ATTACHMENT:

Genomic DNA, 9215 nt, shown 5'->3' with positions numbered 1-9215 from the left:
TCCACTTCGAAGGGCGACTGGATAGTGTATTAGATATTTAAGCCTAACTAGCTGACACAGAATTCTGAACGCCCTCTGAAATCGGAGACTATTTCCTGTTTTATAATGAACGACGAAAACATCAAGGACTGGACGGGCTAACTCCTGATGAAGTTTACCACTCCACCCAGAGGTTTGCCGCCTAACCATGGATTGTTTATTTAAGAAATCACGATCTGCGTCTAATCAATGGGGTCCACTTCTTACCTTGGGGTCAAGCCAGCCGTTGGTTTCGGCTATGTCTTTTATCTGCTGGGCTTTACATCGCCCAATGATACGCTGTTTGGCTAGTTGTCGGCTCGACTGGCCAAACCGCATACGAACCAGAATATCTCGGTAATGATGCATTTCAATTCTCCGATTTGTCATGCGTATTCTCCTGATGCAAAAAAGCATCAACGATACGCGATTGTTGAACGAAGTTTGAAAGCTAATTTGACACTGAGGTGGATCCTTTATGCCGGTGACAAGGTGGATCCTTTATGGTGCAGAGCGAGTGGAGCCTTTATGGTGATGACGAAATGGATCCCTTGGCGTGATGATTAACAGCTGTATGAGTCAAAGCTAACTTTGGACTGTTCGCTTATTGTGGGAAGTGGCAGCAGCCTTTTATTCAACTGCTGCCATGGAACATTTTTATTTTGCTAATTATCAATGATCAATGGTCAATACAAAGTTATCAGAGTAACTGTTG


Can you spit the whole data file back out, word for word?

Genomic DNA, 9215 nt, shown 5'->3' with positions numbered 1-9215 from the left:
TCCACTTCGAAGGGCGACTGGATAGTGTATTAGATATTTAAGCCTAACTAGCTGACACAGAATTCTGAACGCCCTCTGAAATCGGAGACTATTTCCTGTTTTATAATGAACGACGAAAACATCAAGGACTGGACGGGCTAACTCCTGATGAAGTTTACCACTCCACCCAGAGGTTTGCCGCCTAACCATGGATTGTTTATTTAAGAAATCACGATCTGCGTCTAATCAATGGGGTCCACTTCTTACCTTGGGGTCAAGCCAGCCGTTGGTTTCGGCTATGTCTTTTATCTGCTGGGCTTTACATCGCCCAATGATACGCTGTTTGGCTAGTTGTCGGCTCGACTGGCCAAACCGCATACGAACCAGAATATCTCGGTAATGATGCATTTCAATTCTCCGATTTGTCATGCGTATTCTCCTGATGCAAAAAAGCATCAACGATACGCGATTGTTGAACGAAGTTTGAAAGCTAATTTGACACTGAGGTGGATCCTTTATGCCGGTGACAAGGTGGATCCTTTATGGTGCAGAGCGAGTGGAGCCTTTATGGTGATGACGAAATGGATCCCTTGGCGTGATGATTAACAGCTGTATGAGTCAAAGCTAACTTTGGACTGTTCGCTTATTGTGGGAAGTGGCAGCAGCCTTTTATTCAACTGCTGCCATGGAACATTTTTATTTTGCTAATTATCAATGATCAATGGTCAATACAAAGTTATCAGAGTAACTGTTG